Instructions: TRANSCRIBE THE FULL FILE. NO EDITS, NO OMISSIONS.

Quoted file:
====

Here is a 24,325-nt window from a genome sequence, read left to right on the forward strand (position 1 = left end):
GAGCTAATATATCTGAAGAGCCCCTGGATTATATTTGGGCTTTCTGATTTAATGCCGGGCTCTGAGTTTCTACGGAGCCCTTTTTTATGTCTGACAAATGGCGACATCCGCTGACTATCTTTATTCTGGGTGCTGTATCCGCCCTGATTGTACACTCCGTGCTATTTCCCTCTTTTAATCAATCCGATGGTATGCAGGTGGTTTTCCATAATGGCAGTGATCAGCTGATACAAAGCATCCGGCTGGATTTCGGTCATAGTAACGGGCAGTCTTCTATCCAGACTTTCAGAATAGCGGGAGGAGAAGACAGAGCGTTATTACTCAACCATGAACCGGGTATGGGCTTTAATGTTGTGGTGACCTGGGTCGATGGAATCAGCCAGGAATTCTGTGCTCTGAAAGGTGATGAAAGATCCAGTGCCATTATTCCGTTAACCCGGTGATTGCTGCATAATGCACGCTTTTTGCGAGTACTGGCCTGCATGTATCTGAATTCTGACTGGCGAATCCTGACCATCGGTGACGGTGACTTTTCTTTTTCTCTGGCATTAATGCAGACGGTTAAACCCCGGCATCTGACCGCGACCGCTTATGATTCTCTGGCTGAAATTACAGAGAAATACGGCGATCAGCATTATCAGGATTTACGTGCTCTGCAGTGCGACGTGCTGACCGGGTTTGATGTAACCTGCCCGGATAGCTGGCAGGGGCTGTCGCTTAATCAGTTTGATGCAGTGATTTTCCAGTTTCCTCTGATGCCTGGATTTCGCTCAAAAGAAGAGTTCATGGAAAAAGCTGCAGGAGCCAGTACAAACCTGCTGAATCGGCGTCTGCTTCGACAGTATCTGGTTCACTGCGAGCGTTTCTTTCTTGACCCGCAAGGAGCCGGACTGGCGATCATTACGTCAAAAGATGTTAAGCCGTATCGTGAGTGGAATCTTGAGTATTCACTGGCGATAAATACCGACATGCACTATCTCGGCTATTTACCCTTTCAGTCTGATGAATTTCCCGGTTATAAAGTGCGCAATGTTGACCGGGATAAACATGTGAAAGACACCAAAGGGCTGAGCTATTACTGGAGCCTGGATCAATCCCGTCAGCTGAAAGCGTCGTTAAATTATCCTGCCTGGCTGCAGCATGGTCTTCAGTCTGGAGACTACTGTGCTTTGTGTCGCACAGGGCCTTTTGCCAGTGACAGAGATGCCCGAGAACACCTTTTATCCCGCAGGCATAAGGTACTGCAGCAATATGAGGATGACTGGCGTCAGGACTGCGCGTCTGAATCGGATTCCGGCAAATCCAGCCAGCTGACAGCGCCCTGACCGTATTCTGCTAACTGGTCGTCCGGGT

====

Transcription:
Here is a 24,325-nt window from a genome sequence, read left to right on the forward strand (position 1 = left end):
GAGCTAATATATCTGAAGAGCCCCTGGATTATATTTGGGCTTTCTGATTTAATGCCGGGCTCTGAGTTTCTACGGAGCCCTTTTTTATGTCTGACAAATGGCGACATCCGCTGACTATCTTTATTCTGGGTGCTGTATCCGCCCTGATTGTACACTCCGTGCTATTTCCCTCTTTTAATCAATCCGATGGTATGCAGGTGGTTTTCCATAATGGCAGTGATCAGCTGATACAAAGCATCCGGCTGGATTTCGGTCATAGTAACGGGCAGTCTTCTATCCAGACTTTCAGAATAGCGGGAGGAGAAGACAGAGCGTTATTACTCAACCATGAACCGGGTATGGGCTTTAATGTTGTGGTGACCTGGGTCGATGGAATCAGCCAGGAATTCTGTGCTCTGAAAGGTGATGAAAGATCCAGTGCCATTATTCCGTTAACCCGGTGATTGCTGCATAATGCACGCTTTTTGCGAGTACTGGCCTGCATGTATCTGAATTCTGACTGGCGAATCCTGACCATCGGTGACGGTGACTTTTCTTTTTCTCTGGCATTAATGCAGACGGTTAAACCCCGGCATCTGACCGCGACCGCTTATGATTCTCTGGCTGAAATTACAGAGAAATACGGCGATCAGCATTATCAGGATTTACGTGCTCTGCAGTGCGACGTGCTGACCGGGTTTGATGTAACCTGCCCGGATAGCTGGCAGGGGCTGTCGCTTAATCAGTTTGATGCAGTGATTTTCCAGTTTCCTCTGATGCCTGGATTTCGCTCAAAAGAAGAGTTCATGGAAAAAGCTGCAGGAGCCAGTACAAACCTGCTGAATCGGCGTCTGCTTCGACAGTATCTGGTTCACTGCGAGCGTTTCTTTCTTGACCCGCAAGGAGCCGGACTGGCGATCATTACGTCAAAAGATGTTAAGCCGTATCGTGAGTGGAATCTTGAGTATTCACTGGCGATAAATACCGACATGCACTATCTCGGCTATTTACCCTTTCAGTCTGATGAATTTCCCGGTTATAAAGTGCGCAATGTTGACCGGGATAAACATGTGAAAGACACCAAAGGGCTGAGCTATTACTGGAGCCTGGATCAATCCCGTCAGCTGAAAGCGTCGTTAAATTATCCTGCCTGGCTGCAGCATGGTCTTCAGTCTGGAGACTACTGTGCTTTGTGTCGCACAGGGCCTTTTGCCAGTGACAGAGATGCCCGAGAACACCTTTTATCCCGCAGGCATAAGGTACTGCAGCAATATGAGGATGACTGGCGTCAGGACTGCGCGTCTGAATCGGATTCCGGCAAATCCAGCCAGCTGACAGCGCCCTGACCGTATTCTGCTAACTGGTCGTCCGGGT